Former French president Nicolas Sarkozy called today for Paris and Berlin to make a joint push for “a new European treaty” following Britain’s vote on whether to leave the bloc.
After talks with Germany’s Angela Merkel, Sarkozy said, “I told the chancellor that to save Europe, there would have to be a French-German initiative in the coming months, with a new treaty that tells 450 million Europeans that we have heard what they are saying, that we understand how they feel.”
“I think that the chancellor is ready,” he said after a closed-door lunch, adding “that’s all the better as there will soon be elections in France that would be followed by polls in Germany”.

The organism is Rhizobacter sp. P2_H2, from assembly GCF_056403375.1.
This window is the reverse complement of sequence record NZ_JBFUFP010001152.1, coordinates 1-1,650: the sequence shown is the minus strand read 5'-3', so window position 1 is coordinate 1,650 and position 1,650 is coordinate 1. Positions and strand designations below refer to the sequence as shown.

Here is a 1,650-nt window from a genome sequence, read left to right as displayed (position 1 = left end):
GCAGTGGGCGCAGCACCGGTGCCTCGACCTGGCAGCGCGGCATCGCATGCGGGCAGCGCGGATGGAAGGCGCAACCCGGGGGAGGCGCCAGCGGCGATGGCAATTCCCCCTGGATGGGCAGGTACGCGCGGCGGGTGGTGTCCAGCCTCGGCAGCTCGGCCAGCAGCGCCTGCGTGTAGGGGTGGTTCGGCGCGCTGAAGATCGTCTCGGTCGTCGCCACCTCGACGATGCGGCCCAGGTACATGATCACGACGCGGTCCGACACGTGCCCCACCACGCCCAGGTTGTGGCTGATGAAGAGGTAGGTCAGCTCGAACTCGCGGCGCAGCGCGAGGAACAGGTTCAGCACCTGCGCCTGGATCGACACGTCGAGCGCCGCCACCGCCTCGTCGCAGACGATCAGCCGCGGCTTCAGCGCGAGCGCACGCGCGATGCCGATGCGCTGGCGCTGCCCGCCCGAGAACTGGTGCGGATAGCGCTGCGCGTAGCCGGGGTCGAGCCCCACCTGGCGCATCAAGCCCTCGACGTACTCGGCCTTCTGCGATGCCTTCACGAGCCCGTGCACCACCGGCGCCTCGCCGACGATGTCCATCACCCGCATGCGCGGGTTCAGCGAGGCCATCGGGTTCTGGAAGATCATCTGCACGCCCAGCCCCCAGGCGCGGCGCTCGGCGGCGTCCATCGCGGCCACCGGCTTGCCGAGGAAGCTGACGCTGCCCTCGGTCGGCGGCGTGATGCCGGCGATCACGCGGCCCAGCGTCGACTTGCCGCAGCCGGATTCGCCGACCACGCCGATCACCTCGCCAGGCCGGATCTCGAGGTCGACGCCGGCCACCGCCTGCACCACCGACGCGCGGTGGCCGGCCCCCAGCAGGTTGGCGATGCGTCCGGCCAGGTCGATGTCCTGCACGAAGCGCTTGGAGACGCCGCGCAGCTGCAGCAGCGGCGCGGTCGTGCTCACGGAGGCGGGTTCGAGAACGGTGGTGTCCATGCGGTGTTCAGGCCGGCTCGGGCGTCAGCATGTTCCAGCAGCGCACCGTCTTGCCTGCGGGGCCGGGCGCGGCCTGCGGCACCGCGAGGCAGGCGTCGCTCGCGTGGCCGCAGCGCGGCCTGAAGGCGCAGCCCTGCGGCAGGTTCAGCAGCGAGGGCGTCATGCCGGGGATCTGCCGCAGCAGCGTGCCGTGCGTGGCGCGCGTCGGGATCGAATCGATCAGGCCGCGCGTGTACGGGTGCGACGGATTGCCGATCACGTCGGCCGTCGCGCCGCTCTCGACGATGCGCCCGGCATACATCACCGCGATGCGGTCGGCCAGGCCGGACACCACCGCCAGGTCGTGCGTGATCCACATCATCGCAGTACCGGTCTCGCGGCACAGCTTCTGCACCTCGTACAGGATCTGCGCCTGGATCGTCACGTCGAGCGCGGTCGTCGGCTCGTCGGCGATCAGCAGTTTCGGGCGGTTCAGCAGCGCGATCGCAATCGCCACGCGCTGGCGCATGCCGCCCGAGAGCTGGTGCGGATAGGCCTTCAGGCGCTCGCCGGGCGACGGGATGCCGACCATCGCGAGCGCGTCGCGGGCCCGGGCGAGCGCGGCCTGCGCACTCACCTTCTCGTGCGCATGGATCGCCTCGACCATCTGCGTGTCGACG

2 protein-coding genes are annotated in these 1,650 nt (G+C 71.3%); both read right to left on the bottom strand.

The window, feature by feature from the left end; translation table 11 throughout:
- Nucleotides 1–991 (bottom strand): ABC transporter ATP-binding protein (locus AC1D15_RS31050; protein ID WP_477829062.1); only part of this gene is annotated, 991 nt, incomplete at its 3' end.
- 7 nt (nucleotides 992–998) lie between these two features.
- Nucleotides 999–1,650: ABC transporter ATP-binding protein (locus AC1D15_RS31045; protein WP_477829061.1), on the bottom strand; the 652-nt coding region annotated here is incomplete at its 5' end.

Sarkozy also stressed the importance of core EU members France and Germany leading Europe.
“What is the problem today? There is no leadership because in the French-German couple, the ‘French’ is missing,” he said, in a direct attack against President Francois Hollande, who defeated Sarkozy in the 2012 polls.
Hollande is now battling record unpopularity at home and struggling to put down social strife over economic reforms.